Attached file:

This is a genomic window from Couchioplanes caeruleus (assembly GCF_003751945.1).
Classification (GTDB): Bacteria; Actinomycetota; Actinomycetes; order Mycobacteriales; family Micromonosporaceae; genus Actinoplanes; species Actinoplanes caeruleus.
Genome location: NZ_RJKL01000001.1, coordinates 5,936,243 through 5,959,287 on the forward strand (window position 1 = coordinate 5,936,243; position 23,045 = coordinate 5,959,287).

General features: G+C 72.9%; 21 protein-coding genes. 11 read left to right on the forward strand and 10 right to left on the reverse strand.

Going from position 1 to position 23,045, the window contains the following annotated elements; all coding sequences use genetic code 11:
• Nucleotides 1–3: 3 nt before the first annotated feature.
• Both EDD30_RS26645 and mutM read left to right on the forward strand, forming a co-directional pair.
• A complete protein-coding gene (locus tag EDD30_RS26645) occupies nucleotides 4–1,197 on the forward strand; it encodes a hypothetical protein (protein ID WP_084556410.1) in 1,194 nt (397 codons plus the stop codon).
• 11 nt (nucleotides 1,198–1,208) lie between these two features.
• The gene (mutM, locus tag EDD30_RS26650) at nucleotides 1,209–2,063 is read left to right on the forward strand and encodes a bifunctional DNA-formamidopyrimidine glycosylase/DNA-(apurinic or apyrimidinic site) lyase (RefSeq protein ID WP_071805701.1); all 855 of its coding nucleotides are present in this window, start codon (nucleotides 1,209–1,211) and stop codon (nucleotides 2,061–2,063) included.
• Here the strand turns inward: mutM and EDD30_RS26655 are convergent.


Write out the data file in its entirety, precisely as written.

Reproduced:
This is a genomic window from Couchioplanes caeruleus (assembly GCF_003751945.1).
Classification (GTDB): Bacteria; Actinomycetota; Actinomycetes; order Mycobacteriales; family Micromonosporaceae; genus Actinoplanes; species Actinoplanes caeruleus.
Genome location: NZ_RJKL01000001.1, coordinates 5,936,243 through 5,959,287 on the forward strand (window position 1 = coordinate 5,936,243; position 23,045 = coordinate 5,959,287).

General features: G+C 72.9%; 21 protein-coding genes. 11 read left to right on the forward strand and 10 right to left on the reverse strand.

Going from position 1 to position 23,045, the window contains the following annotated elements; all coding sequences use genetic code 11:
• Nucleotides 1–3: 3 nt before the first annotated feature.
• Both EDD30_RS26645 and mutM read left to right on the forward strand, forming a co-directional pair.
• A complete protein-coding gene (locus tag EDD30_RS26645) occupies nucleotides 4–1,197 on the forward strand; it encodes a hypothetical protein (protein ID WP_084556410.1) in 1,194 nt (397 codons plus the stop codon).
• 11 nt (nucleotides 1,198–1,208) lie between these two features.
• The gene (mutM, locus tag EDD30_RS26650) at nucleotides 1,209–2,063 is read left to right on the forward strand and encodes a bifunctional DNA-formamidopyrimidine glycosylase/DNA-(apurinic or apyrimidinic site) lyase (RefSeq protein ID WP_071805701.1); all 855 of its coding nucleotides are present in this window, start codon (nucleotides 1,209–1,211) and stop codon (nucleotides 2,061–2,063) included.
• Here the strand turns inward: mutM and EDD30_RS26655 are convergent.